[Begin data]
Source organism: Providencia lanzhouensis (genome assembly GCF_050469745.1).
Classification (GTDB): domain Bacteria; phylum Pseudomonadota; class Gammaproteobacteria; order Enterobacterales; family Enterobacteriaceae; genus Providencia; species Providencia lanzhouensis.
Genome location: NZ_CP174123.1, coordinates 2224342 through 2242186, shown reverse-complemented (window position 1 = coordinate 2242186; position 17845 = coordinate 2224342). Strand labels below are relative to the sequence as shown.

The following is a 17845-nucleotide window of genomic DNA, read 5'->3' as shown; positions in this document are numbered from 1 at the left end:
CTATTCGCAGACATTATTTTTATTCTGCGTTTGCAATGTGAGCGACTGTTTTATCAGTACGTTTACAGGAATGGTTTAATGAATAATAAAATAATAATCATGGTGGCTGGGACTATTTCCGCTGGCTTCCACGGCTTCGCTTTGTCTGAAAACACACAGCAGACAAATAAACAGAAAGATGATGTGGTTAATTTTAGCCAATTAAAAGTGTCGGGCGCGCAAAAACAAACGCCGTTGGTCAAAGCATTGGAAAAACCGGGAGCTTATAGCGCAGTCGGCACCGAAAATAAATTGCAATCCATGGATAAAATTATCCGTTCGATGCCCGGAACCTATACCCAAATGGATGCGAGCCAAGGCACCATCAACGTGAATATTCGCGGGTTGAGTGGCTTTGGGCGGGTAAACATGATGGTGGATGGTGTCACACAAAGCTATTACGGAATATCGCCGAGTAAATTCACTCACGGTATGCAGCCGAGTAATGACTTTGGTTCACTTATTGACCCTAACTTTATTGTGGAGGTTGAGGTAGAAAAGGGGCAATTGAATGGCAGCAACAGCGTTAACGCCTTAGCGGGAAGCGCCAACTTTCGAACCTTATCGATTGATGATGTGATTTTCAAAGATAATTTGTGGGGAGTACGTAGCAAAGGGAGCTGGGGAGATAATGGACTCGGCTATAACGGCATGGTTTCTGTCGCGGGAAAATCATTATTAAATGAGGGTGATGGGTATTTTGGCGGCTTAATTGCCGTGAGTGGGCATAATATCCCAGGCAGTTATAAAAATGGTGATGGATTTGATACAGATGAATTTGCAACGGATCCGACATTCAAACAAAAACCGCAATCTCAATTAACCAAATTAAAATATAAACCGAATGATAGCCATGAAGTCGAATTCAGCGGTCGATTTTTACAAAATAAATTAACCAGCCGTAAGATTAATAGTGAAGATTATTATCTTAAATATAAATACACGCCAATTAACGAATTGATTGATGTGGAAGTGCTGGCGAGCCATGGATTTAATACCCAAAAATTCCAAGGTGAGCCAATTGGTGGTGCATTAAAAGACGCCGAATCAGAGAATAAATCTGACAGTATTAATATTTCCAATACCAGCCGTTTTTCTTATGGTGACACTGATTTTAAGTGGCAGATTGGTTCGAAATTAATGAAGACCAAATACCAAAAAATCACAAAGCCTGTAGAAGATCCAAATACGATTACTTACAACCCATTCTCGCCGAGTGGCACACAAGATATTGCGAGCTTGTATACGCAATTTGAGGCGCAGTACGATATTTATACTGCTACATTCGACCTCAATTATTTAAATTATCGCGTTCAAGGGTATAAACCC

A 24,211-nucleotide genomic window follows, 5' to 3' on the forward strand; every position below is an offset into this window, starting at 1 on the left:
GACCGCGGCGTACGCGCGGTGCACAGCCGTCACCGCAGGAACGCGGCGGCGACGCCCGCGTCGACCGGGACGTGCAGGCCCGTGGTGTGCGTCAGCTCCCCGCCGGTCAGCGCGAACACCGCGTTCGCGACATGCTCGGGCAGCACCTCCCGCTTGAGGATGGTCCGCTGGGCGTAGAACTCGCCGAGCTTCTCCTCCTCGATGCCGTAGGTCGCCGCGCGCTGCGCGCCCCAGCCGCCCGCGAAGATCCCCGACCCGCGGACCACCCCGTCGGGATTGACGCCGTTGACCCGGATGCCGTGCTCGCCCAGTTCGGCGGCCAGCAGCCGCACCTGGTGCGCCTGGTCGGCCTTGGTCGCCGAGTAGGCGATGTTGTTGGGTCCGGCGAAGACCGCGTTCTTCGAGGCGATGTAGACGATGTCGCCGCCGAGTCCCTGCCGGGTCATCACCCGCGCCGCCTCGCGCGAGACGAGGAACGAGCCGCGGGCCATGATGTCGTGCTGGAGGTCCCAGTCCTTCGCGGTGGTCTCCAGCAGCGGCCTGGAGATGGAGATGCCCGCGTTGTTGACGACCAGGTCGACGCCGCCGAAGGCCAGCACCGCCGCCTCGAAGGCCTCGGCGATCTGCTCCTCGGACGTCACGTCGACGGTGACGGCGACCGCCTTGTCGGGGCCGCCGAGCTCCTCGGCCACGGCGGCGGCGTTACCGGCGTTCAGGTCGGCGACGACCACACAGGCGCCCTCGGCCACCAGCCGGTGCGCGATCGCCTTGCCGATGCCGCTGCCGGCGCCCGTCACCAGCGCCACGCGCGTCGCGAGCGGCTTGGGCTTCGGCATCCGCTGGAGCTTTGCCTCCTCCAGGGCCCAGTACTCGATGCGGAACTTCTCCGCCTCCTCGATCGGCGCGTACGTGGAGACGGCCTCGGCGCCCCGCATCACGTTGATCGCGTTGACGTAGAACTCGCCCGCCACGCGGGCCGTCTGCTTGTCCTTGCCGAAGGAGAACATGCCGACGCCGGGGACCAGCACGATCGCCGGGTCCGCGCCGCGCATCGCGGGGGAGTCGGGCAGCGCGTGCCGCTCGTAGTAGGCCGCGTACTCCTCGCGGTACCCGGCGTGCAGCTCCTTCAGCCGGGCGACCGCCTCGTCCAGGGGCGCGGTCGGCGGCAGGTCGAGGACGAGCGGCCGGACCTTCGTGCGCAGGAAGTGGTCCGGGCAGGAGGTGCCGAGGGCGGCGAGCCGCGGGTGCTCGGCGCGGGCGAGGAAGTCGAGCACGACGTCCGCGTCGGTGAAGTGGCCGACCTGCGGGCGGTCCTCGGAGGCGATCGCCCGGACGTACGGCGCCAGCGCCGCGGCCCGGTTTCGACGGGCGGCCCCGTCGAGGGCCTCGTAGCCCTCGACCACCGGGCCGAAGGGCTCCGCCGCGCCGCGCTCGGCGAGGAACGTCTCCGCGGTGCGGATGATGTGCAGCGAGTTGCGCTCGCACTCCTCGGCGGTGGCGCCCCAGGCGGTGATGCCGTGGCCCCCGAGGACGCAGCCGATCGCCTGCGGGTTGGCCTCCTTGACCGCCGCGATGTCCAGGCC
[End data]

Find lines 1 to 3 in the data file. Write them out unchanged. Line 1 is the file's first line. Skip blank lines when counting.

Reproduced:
Source organism: Providencia lanzhouensis (genome assembly GCF_050469745.1).
Classification (GTDB): domain Bacteria; phylum Pseudomonadota; class Gammaproteobacteria; order Enterobacterales; family Enterobacteriaceae; genus Providencia; species Providencia lanzhouensis.
Genome location: NZ_CP174123.1, coordinates 2224342 through 2242186, shown reverse-complemented (window position 1 = coordinate 2242186; position 17845 = coordinate 2224342). Strand labels below are relative to the sequence as shown.